Enterprise IT

UK gov’t inks £9m extension with Oracle as £64m ERP overhaul looms

The UK’s Shared Business Services (SBS) has agreed a £9 million Oracle ERP contract extension for a wide range of government departments including the UK Space Agency, Department for International Trade (DIT), and the Department for Business, Energy & Industrial Strategy (BEIS).

The licence extension, announced this week without competitive tender (on the grounds that swapping out two heavily customised on-premises ERP systems could take up to 30 months) will run from June 2021 to May 2023 with the possibility of a seven-month extension, SBS said.

The move comes as the shared services organisation eyes ambitious plans for an integration and cloud migration of government ERP systems, with a competitive tender for the shift to SaaS expected later this Spring.

That will see an existing on-premises Oracle suite used by BEIS, DTI, and the UK Space Agency among others — along with the Workday ERP solution used by Innovate UK –swapped for an integrated shared SaaS system with a user base of up to 20,000. (UK SBS earlier suggested that a contract value for that migration of up to £64 million.)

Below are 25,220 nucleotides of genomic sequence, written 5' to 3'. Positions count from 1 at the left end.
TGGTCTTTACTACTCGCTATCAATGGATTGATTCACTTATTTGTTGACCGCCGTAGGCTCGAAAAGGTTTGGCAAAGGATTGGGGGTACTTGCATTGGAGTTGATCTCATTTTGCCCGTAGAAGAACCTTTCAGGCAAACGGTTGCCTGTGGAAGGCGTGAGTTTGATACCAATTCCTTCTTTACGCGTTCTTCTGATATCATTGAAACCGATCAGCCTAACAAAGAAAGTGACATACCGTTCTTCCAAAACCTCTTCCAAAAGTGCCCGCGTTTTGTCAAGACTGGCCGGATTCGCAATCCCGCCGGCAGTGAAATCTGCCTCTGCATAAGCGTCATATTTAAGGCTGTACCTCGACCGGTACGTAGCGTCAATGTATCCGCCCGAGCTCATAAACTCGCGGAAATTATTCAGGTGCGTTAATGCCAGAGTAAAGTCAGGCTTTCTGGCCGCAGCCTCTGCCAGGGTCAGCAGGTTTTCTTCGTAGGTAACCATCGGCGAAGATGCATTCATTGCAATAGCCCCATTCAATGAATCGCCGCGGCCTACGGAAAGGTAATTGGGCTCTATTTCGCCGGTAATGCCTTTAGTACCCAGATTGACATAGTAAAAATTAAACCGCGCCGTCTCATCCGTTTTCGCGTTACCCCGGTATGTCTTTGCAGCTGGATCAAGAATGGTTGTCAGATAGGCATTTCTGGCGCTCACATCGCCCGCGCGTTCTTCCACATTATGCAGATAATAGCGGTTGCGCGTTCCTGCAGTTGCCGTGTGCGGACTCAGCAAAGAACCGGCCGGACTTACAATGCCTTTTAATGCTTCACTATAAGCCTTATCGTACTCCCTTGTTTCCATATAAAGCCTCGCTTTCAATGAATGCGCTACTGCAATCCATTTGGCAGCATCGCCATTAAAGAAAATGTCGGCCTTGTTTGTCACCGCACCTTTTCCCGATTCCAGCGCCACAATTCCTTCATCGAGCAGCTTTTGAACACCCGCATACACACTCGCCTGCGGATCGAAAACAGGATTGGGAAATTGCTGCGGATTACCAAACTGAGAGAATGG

The ambitious ERP migration project was first announced in early 2020 in a public information notice that detailed a vision of “transforming the existing service model, implementing a new single technology platform and realising the benefits and economies of scale that a modernised solution can deliver [including]… the efficiencies enabled by a modern system, i.e. more intuitive, automated and user friendly.”

This week the UK SBS acknowledged that “changing such a highly customised BPS system any sooner [than 2023] whilst UK SBS and its clients prepare to enter a new environment would incur significantly disproportionate costs in both operation and maintenance”.

It anticipates that the ERP project and “associated business transformation” is expected to take between 24-30 months to complete: “UK SBS therefore requires a renewal / extension of the current BPS & CSA license agreements required to continue to operate the Oracle platforms whilst new software products are competitively tendered and implemented.”

See also: Is getting workloads of mainframes still a howling headache of a job?

Ed Targett

Ed Targett is founder of The Stack. He was previously editor of Computer Business Review/Tech Monitor.

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